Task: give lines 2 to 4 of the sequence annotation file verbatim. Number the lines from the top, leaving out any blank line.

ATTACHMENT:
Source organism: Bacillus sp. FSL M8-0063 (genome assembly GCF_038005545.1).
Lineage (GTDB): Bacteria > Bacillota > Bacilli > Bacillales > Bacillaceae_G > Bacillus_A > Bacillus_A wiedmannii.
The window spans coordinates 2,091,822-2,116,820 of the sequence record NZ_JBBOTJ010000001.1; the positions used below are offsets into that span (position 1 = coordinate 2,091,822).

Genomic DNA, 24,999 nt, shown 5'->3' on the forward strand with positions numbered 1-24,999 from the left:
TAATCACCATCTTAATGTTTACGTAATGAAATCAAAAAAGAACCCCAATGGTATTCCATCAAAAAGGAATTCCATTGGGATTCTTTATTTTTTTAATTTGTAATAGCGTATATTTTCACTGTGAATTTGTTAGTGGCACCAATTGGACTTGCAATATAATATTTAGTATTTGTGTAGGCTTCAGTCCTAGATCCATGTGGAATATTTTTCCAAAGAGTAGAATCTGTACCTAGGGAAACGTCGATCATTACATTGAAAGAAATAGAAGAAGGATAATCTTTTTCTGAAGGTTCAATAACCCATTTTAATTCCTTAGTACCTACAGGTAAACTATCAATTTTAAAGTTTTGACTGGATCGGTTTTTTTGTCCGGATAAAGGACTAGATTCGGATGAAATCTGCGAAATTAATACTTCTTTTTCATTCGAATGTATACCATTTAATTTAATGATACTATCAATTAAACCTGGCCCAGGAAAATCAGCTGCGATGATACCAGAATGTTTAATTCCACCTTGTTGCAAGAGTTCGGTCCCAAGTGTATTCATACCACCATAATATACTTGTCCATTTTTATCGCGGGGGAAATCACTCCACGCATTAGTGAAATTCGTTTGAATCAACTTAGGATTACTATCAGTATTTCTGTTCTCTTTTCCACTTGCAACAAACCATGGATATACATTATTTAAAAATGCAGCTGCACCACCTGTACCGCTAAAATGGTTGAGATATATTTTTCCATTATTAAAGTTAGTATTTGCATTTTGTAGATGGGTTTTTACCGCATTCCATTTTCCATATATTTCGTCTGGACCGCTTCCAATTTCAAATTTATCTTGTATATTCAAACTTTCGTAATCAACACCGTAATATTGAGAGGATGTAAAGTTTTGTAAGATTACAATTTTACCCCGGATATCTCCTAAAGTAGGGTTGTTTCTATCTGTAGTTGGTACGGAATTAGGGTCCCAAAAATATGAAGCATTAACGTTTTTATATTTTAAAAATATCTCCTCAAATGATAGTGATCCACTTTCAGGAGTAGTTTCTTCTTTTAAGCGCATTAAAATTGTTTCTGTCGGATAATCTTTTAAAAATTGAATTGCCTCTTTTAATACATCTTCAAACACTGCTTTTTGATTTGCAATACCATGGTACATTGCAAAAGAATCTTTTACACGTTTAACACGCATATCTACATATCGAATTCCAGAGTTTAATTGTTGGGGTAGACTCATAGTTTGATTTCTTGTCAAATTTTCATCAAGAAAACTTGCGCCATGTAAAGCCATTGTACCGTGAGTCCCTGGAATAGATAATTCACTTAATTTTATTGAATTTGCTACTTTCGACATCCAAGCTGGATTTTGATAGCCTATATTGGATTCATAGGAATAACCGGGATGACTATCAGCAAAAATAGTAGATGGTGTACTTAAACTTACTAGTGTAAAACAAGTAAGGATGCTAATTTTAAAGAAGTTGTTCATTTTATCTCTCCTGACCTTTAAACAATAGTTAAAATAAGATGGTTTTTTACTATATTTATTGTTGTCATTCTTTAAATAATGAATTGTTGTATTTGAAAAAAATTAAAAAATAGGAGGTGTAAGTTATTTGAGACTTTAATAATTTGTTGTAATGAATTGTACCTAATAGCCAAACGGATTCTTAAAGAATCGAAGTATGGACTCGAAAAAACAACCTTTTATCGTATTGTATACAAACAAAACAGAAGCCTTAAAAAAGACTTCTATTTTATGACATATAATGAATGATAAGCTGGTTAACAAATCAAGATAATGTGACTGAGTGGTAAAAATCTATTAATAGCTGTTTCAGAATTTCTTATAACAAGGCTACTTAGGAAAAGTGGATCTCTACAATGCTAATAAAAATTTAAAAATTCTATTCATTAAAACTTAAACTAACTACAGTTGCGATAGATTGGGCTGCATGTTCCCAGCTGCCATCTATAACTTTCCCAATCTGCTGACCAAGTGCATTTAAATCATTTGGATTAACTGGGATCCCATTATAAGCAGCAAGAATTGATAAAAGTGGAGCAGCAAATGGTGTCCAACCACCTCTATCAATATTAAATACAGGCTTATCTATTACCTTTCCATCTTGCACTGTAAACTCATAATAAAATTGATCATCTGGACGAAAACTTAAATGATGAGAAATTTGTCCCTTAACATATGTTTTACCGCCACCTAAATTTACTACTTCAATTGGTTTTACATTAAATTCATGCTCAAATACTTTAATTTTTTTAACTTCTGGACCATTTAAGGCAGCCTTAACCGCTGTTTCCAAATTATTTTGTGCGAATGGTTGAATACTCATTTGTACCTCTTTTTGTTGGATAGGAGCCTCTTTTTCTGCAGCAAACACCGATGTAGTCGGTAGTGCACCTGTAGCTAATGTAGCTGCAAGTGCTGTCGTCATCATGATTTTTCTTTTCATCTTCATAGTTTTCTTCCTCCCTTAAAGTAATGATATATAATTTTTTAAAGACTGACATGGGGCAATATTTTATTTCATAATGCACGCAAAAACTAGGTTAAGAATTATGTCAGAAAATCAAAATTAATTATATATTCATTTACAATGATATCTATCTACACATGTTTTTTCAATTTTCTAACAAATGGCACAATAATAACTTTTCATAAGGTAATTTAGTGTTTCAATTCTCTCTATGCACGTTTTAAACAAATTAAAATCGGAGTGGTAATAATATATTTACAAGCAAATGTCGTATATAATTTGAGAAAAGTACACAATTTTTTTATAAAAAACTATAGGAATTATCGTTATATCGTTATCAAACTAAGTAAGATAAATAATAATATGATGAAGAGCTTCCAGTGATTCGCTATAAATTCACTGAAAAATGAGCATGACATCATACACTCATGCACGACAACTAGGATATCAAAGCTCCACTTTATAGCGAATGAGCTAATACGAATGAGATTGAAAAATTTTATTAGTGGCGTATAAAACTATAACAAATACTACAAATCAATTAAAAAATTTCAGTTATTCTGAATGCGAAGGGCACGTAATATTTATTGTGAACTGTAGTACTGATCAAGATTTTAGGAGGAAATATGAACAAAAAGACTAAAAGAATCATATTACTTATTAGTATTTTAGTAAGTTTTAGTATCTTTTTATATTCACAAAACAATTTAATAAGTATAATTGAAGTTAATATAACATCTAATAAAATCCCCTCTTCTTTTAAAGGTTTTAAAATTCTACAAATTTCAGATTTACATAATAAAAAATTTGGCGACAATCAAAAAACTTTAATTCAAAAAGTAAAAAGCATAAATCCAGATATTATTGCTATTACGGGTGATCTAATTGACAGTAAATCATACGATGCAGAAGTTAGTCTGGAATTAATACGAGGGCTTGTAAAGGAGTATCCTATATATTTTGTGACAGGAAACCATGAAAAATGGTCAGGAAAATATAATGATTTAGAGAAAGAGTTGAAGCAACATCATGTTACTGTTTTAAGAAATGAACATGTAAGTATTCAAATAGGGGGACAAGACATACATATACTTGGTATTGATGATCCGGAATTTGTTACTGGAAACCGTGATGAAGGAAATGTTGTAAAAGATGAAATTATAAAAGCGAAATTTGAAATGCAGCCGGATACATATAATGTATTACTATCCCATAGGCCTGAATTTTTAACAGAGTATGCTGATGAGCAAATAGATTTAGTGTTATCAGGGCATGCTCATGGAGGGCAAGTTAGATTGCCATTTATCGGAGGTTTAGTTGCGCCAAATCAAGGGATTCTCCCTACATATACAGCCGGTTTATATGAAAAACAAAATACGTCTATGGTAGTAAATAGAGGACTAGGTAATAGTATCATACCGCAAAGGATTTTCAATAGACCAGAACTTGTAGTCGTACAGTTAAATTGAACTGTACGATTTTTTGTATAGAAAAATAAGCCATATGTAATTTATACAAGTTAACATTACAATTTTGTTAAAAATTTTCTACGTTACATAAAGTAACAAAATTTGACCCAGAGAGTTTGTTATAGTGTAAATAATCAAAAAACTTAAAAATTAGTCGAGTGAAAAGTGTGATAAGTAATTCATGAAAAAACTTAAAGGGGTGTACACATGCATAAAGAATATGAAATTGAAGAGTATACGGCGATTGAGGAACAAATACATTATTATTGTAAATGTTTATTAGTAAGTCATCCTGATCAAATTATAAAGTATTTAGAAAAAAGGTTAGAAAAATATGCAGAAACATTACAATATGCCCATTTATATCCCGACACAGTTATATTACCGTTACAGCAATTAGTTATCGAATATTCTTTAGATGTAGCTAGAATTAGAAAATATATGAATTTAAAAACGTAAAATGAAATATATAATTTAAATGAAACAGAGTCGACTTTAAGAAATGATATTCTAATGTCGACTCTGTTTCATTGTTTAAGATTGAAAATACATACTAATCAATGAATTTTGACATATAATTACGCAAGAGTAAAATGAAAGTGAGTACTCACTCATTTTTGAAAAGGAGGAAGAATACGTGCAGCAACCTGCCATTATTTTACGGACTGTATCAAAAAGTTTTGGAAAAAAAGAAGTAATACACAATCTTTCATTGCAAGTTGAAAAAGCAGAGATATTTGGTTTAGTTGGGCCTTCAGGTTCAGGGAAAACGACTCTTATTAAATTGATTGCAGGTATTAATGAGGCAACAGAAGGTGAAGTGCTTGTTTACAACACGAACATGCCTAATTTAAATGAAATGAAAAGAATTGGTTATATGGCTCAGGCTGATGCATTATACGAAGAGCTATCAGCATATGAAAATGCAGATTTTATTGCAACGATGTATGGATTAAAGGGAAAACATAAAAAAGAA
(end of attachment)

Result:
Lineage (GTDB): Bacteria > Bacillota > Bacilli > Bacillales > Bacillaceae_G > Bacillus_A > Bacillus_A wiedmannii.
The window spans coordinates 2,091,822-2,116,820 of the sequence record NZ_JBBOTJ010000001.1; the positions used below are offsets into that span (position 1 = coordinate 2,091,822).

Genomic DNA, 24,999 nt, shown 5'->3' on the forward strand with positions numbered 1-24,999 from the left: